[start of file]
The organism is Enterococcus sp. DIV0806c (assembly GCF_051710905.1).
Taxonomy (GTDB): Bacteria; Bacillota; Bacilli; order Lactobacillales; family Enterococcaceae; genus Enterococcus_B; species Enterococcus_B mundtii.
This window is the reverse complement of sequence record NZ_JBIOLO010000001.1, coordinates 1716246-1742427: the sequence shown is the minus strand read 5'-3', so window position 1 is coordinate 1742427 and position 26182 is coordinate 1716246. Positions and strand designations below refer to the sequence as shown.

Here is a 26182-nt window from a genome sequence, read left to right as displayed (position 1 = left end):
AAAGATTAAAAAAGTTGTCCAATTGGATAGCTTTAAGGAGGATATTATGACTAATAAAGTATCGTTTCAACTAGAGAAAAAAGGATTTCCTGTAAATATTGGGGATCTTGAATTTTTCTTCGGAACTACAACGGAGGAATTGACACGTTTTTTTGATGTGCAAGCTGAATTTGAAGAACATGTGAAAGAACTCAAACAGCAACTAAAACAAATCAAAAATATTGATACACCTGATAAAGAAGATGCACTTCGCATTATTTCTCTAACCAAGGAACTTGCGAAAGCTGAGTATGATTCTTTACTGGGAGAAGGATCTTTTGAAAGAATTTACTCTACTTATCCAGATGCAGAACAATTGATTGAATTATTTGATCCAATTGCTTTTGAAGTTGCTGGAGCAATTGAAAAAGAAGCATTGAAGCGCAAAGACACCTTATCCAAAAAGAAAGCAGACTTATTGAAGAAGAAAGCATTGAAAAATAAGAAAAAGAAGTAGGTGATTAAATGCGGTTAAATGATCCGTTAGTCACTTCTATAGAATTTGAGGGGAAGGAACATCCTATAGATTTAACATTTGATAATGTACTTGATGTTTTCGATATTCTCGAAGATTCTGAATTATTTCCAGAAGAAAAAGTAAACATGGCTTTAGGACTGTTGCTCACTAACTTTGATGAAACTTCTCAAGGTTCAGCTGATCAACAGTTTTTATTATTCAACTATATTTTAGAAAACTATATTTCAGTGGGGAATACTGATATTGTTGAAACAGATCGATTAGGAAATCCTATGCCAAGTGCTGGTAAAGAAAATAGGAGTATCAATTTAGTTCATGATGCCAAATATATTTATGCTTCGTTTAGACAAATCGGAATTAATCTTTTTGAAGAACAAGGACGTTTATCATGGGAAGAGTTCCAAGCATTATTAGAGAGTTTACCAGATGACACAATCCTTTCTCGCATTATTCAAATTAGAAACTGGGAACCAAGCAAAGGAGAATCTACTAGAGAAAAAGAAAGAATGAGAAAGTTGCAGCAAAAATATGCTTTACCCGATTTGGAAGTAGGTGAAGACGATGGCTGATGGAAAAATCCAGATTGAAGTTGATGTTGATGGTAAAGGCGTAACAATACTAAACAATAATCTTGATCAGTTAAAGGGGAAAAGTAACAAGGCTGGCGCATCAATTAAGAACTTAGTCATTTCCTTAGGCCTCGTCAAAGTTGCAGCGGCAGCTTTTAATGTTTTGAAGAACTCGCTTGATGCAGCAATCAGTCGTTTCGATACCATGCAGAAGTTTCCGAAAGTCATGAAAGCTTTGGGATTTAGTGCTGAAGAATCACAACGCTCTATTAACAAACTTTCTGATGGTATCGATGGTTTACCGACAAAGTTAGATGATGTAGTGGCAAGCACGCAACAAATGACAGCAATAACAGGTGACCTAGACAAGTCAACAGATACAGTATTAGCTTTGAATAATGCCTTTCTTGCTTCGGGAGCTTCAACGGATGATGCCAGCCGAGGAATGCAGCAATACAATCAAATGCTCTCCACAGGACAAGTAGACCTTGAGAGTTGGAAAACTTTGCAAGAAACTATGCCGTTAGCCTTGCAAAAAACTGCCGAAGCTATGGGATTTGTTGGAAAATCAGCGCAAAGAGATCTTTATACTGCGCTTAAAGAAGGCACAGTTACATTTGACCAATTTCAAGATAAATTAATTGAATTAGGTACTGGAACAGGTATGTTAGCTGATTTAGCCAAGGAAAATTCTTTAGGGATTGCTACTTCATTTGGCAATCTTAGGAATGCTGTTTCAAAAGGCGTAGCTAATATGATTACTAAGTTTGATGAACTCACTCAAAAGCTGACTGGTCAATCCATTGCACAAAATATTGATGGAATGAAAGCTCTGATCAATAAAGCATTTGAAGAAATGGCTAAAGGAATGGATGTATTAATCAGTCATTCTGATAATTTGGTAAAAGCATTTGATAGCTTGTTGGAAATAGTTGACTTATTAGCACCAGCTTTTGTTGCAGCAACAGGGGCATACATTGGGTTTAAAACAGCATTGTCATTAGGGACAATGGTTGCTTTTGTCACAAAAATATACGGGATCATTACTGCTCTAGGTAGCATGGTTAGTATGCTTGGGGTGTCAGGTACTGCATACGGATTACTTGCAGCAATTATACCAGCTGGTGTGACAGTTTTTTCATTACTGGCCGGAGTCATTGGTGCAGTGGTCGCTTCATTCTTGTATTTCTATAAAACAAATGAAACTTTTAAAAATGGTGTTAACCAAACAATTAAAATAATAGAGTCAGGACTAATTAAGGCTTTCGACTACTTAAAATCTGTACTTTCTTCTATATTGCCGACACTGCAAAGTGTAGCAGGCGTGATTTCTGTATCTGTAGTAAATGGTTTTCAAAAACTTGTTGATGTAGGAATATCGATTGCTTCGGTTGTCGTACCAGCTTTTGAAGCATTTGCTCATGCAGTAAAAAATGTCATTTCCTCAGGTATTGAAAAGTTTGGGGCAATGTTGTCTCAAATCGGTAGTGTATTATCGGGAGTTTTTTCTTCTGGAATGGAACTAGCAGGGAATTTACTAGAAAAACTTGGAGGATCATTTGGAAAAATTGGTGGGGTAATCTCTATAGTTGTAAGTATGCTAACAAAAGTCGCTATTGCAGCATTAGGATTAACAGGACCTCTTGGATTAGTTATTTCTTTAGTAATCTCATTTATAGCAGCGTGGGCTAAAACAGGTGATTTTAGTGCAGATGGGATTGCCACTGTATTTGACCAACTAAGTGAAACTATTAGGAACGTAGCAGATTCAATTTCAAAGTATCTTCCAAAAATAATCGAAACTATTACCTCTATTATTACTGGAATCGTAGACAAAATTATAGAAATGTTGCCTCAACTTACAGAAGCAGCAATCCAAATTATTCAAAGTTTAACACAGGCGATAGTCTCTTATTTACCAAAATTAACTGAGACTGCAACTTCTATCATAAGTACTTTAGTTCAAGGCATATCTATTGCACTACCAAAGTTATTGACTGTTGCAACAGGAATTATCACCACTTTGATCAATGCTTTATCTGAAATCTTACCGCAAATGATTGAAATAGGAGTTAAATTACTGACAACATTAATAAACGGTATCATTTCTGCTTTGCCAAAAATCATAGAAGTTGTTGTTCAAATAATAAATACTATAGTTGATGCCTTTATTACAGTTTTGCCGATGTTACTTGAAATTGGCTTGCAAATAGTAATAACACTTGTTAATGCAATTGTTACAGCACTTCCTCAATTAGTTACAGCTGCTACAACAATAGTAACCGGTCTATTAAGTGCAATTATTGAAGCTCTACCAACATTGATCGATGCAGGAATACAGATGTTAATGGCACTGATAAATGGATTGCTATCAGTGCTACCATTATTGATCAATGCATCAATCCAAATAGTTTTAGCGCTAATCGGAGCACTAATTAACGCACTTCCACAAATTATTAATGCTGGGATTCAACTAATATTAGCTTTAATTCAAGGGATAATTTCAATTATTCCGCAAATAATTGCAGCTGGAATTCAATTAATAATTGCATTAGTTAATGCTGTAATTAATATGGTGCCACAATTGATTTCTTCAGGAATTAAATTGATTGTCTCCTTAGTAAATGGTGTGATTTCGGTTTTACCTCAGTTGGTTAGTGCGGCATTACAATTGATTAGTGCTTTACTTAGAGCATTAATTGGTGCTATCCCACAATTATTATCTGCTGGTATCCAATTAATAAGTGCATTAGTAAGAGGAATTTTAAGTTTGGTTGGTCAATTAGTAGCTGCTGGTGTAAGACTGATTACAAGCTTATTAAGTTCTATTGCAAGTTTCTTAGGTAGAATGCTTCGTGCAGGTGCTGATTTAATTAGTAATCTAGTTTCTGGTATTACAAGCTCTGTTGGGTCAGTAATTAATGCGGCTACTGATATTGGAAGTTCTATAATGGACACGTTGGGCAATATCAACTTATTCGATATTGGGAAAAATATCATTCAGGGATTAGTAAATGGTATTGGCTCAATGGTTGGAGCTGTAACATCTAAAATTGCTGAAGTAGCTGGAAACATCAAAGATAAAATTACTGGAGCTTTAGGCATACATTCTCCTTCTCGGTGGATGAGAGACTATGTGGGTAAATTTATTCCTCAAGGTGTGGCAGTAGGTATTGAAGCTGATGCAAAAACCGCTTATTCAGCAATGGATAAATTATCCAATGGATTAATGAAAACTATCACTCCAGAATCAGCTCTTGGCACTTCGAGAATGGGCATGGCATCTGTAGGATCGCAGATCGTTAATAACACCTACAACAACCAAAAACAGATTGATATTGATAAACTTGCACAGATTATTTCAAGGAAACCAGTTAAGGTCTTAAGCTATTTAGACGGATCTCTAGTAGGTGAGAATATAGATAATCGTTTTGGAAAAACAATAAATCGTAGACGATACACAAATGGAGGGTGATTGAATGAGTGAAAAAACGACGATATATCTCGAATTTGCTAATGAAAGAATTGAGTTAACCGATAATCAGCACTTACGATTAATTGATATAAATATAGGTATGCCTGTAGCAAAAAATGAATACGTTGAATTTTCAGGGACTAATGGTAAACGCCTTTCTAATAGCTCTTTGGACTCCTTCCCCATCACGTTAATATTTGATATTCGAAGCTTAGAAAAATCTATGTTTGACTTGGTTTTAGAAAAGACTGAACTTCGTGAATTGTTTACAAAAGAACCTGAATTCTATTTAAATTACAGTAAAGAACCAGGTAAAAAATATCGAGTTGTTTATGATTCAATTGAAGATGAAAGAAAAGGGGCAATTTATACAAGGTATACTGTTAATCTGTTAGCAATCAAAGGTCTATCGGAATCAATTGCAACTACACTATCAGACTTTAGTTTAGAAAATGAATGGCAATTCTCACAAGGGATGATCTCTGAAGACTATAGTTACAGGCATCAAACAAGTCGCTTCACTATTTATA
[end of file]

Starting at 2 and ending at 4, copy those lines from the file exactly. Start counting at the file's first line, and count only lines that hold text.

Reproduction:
Taxonomy (GTDB): Bacteria; Bacillota; Bacilli; order Lactobacillales; family Enterococcaceae; genus Enterococcus_B; species Enterococcus_B mundtii.
This window is the reverse complement of sequence record NZ_JBIOLO010000001.1, coordinates 1716246-1742427: the sequence shown is the minus strand read 5'-3', so window position 1 is coordinate 1742427 and position 26182 is coordinate 1716246. Positions and strand designations below refer to the sequence as shown.

Here is a 26182-nt window from a genome sequence, read left to right as displayed (position 1 = left end):